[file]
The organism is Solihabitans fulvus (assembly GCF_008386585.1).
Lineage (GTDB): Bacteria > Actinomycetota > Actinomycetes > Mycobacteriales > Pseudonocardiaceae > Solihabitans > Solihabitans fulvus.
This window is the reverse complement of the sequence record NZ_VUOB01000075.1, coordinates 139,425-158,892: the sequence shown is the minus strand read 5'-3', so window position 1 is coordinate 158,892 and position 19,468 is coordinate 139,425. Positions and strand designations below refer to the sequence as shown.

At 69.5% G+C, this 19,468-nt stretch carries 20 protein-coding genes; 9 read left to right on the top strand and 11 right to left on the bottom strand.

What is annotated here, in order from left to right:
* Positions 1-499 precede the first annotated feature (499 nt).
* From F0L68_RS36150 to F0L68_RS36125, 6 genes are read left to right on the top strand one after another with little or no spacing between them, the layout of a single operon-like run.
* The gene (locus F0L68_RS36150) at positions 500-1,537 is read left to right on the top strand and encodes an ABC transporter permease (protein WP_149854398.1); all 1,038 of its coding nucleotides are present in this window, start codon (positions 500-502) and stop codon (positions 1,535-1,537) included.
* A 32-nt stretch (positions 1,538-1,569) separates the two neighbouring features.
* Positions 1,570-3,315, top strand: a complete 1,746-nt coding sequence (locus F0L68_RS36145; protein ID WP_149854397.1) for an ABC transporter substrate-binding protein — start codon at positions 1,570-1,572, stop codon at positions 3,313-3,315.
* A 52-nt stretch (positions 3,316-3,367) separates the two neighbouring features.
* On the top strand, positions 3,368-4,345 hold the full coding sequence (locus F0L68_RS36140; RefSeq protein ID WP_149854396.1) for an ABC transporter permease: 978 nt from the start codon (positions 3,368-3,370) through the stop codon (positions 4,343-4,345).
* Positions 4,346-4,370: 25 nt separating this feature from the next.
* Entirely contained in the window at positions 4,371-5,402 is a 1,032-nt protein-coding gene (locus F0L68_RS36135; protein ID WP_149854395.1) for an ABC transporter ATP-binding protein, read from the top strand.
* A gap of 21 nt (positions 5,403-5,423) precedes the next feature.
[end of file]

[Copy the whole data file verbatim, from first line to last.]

The organism is Solihabitans fulvus (assembly GCF_008386585.1).
Lineage (GTDB): Bacteria > Actinomycetota > Actinomycetes > Mycobacteriales > Pseudonocardiaceae > Solihabitans > Solihabitans fulvus.
This window is the reverse complement of the sequence record NZ_VUOB01000075.1, coordinates 139,425-158,892: the sequence shown is the minus strand read 5'-3', so window position 1 is coordinate 158,892 and position 19,468 is coordinate 139,425. Positions and strand designations below refer to the sequence as shown.

At 69.5% G+C, this 19,468-nt stretch carries 20 protein-coding genes; 9 read left to right on the top strand and 11 right to left on the bottom strand.

What is annotated here, in order from left to right:
* Positions 1-499 precede the first annotated feature (499 nt).
* From F0L68_RS36150 to F0L68_RS36125, 6 genes are read left to right on the top strand one after another with little or no spacing between them, the layout of a single operon-like run.
* The gene (locus F0L68_RS36150) at positions 500-1,537 is read left to right on the top strand and encodes an ABC transporter permease (protein WP_149854398.1); all 1,038 of its coding nucleotides are present in this window, start codon (positions 500-502) and stop codon (positions 1,535-1,537) included.
* A 32-nt stretch (positions 1,538-1,569) separates the two neighbouring features.
* Positions 1,570-3,315, top strand: a complete 1,746-nt coding sequence (locus F0L68_RS36145; protein ID WP_149854397.1) for an ABC transporter substrate-binding protein — start codon at positions 1,570-1,572, stop codon at positions 3,313-3,315.
* A 52-nt stretch (positions 3,316-3,367) separates the two neighbouring features.
* On the top strand, positions 3,368-4,345 hold the full coding sequence (locus F0L68_RS36140; RefSeq protein ID WP_149854396.1) for an ABC transporter permease: 978 nt from the start codon (positions 3,368-3,370) through the stop codon (positions 4,343-4,345).
* Positions 4,346-4,370: 25 nt separating this feature from the next.
* Entirely contained in the window at positions 4,371-5,402 is a 1,032-nt protein-coding gene (locus F0L68_RS36135; protein ID WP_149854395.1) for an ABC transporter ATP-binding protein, read from the top strand.
* A gap of 21 nt (positions 5,403-5,423) precedes the next feature.